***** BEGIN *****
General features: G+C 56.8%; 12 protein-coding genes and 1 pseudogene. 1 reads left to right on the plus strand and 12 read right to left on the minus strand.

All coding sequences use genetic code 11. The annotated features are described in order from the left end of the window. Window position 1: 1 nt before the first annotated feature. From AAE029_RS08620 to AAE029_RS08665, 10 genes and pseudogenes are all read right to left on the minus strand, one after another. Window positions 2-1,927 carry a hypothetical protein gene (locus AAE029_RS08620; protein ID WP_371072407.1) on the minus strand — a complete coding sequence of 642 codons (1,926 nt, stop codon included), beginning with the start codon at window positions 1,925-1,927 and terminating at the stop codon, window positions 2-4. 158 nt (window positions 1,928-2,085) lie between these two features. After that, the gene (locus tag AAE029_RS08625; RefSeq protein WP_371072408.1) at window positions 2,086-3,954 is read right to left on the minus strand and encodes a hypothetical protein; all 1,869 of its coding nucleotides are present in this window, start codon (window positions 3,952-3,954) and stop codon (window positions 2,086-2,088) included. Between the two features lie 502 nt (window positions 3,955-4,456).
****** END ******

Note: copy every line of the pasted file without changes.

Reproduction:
General features: G+C 56.8%; 12 protein-coding genes and 1 pseudogene. 1 reads left to right on the plus strand and 12 read right to left on the minus strand.

All coding sequences use genetic code 11. The annotated features are described in order from the left end of the window. Window position 1: 1 nt before the first annotated feature. From AAE029_RS08620 to AAE029_RS08665, 10 genes and pseudogenes are all read right to left on the minus strand, one after another. Window positions 2-1,927 carry a hypothetical protein gene (locus AAE029_RS08620; protein ID WP_371072407.1) on the minus strand — a complete coding sequence of 642 codons (1,926 nt, stop codon included), beginning with the start codon at window positions 1,925-1,927 and terminating at the stop codon, window positions 2-4. 158 nt (window positions 1,928-2,085) lie between these two features. After that, the gene (locus tag AAE029_RS08625; RefSeq protein WP_371072408.1) at window positions 2,086-3,954 is read right to left on the minus strand and encodes a hypothetical protein; all 1,869 of its coding nucleotides are present in this window, start codon (window positions 3,952-3,954) and stop codon (window positions 2,086-2,088) included. Between the two features lie 502 nt (window positions 3,955-4,456).